Alluri RK, MD, Bougioukli S, MD, Stevanovic M, MD, PhD, Ghiassi A, MD

Journal of Hand Surgery | 2017, Aug. Volume 42, Issue 9, Pages 748.e1–748.e8

Purpose: To compare the biomechanical properties of second versus third metacarpal distal fixation when using a radiocarpal spanning distraction plate in an unstable distal radius fracture model.

Methods: Biomechanical evaluation of the radiocarpal spanning distraction plate comparing second verus third metacarpal distal fixation was performed using a standardized model of an unstable wrist fracture in 10 matched-pair cadaveric specimens. Each fixation construct underwent a controlled cyclic loading protocol in flexion and extension. The resultant displacement and stiffness were calculated at the fracture site. After cyclic loading, each specimen was loaded to failure. The stiffness, maximum displacement, and laod to failure were compared between the 2 groups.

Results: Cyclic loading in flexion demonstrated that distal fixation to the third metacarpal resulted in grater stiffness compared with the second metacarpal. There was no significant difference between the 2 groups with regards to maximum displacement at the fracture site in flexion. Cyclic loading in extension demonstrated no significant difference in stiffness or maximum displacement between the 2 groups. The average load to failure was similar for both groups.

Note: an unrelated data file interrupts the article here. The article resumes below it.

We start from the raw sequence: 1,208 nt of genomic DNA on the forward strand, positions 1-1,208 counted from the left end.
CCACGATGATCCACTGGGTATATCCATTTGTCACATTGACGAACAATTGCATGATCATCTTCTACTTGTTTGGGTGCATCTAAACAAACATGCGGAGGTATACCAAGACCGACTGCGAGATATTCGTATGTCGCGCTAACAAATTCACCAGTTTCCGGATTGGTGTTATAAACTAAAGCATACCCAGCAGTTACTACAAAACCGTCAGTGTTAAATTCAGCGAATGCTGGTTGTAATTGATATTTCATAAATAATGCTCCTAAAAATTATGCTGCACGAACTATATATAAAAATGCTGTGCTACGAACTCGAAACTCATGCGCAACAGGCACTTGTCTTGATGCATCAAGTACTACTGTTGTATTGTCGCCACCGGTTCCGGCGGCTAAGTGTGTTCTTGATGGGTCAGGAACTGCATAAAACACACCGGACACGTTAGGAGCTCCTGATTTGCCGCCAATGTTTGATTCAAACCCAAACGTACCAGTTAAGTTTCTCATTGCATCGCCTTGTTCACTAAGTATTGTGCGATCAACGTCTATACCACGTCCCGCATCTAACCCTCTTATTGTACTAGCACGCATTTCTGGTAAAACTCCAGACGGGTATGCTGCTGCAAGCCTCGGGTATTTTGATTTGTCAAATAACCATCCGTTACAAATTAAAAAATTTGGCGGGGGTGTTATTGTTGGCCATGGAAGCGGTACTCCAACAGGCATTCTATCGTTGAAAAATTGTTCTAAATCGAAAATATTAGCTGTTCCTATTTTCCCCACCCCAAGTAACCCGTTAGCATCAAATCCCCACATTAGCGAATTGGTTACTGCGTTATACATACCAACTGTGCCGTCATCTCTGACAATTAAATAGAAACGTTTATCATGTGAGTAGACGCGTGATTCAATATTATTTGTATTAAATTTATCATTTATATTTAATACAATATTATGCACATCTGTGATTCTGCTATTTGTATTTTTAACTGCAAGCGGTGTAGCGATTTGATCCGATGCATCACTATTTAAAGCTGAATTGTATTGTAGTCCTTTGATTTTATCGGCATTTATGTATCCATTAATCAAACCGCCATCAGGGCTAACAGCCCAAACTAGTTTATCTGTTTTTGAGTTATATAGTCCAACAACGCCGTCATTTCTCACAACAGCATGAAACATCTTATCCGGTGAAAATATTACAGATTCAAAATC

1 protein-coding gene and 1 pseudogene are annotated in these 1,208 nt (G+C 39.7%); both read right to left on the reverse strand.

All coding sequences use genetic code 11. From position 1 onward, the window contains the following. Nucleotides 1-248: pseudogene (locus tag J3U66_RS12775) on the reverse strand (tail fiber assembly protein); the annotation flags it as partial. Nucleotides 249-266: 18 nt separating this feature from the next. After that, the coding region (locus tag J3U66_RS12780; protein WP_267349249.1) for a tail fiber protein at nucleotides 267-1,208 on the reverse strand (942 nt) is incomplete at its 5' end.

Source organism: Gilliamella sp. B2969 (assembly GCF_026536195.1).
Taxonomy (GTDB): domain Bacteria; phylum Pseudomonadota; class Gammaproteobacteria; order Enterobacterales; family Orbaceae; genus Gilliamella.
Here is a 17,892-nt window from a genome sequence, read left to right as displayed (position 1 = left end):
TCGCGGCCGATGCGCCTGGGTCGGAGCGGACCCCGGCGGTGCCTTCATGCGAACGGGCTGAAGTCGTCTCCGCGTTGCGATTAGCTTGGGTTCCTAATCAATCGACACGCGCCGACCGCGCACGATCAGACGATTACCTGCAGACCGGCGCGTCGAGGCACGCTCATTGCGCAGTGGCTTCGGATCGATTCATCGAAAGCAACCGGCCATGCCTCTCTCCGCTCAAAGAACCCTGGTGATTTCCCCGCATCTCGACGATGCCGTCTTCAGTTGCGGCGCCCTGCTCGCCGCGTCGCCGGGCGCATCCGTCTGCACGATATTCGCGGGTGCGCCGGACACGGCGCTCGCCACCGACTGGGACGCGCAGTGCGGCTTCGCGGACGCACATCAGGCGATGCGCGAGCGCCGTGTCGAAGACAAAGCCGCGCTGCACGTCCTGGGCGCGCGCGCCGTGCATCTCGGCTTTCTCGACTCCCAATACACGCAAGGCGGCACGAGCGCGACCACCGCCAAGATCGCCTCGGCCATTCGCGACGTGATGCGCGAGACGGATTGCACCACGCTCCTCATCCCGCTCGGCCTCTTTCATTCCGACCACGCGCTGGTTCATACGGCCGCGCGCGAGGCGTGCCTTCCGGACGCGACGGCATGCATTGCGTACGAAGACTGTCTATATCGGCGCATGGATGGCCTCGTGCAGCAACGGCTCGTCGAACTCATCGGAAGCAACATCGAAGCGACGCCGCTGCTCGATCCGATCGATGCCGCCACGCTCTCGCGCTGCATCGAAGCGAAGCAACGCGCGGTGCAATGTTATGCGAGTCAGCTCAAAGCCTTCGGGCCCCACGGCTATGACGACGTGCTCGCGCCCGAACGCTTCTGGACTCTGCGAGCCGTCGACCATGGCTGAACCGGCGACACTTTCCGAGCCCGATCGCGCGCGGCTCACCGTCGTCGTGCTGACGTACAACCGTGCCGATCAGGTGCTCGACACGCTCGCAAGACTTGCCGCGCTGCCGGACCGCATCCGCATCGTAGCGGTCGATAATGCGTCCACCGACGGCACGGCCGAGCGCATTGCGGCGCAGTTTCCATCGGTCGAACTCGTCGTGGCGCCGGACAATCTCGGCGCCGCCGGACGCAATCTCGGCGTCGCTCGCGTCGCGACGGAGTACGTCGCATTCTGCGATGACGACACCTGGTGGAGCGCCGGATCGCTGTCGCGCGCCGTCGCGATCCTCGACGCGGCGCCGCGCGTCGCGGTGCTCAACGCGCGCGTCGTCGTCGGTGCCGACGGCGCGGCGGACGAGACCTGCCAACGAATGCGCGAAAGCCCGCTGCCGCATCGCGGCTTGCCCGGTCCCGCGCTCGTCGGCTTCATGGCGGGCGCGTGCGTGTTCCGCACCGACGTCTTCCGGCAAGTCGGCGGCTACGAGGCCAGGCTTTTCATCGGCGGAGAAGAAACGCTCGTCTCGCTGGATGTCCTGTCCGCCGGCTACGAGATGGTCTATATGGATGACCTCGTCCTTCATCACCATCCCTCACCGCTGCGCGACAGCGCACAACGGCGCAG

Conclusions: Fixation to the third metacarpal resulted in greater stiffness in flexion. All other biomechanical parameters were similar when comparing distal fixation to the second or third metacarpal in distal radius fractures stabilized with a spanning internal distraction plate.

Clinical relevance: The treating surgeon should choose distal metacarpal fixation primarly based on fracture pattern, alignment, and soft tissue integrity. If a stiffer construct is desired, placement of the radiocarpal spanning at the third metacarpal is preferred.